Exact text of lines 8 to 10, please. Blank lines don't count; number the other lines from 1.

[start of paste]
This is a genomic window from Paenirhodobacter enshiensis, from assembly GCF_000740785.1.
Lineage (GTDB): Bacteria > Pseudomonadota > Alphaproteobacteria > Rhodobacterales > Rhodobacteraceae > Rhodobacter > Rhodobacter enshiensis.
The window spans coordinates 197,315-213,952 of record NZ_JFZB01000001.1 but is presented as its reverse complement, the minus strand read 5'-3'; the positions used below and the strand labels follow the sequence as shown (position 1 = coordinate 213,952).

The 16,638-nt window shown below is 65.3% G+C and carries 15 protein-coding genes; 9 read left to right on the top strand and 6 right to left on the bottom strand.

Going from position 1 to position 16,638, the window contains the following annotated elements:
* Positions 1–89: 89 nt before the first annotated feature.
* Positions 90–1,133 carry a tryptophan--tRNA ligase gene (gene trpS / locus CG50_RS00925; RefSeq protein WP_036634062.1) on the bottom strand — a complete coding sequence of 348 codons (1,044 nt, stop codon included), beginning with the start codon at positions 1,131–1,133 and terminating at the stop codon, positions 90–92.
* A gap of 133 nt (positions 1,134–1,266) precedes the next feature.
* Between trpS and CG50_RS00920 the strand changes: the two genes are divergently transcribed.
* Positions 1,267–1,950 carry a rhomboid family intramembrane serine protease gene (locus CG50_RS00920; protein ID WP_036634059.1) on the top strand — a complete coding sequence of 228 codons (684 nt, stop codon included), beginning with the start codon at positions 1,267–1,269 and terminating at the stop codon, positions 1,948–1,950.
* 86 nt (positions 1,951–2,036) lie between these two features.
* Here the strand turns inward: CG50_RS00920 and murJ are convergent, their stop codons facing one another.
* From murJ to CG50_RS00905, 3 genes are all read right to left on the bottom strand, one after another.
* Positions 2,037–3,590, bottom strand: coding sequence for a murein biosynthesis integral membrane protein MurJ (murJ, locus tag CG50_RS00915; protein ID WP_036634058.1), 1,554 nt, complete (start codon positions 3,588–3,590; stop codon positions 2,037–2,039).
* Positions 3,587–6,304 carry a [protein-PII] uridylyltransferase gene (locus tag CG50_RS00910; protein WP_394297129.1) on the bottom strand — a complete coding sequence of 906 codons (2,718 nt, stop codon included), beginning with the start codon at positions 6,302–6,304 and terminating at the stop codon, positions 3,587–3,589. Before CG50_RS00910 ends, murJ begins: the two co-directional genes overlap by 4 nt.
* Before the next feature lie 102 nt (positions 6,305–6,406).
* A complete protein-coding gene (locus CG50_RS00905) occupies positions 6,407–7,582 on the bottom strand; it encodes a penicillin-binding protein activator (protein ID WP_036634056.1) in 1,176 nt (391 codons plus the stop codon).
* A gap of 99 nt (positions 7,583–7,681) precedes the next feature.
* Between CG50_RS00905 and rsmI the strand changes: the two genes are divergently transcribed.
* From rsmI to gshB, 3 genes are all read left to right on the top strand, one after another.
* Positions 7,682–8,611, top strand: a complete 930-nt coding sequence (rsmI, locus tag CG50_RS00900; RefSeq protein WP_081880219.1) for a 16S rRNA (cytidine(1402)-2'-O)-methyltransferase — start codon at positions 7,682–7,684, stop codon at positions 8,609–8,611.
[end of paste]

* A gap of 133 nt (positions 1,134–1,266) precedes the next feature.
* Between trpS and CG50_RS00920 the strand changes: the two genes are divergently transcribed.
* Positions 1,267–1,950 carry a rhomboid family intramembrane serine protease gene (locus CG50_RS00920; protein ID WP_036634059.1) on the top strand — a complete coding sequence of 228 codons (684 nt, stop codon included), beginning with the start codon at positions 1,267–1,269 and terminating at the stop codon, positions 1,948–1,950.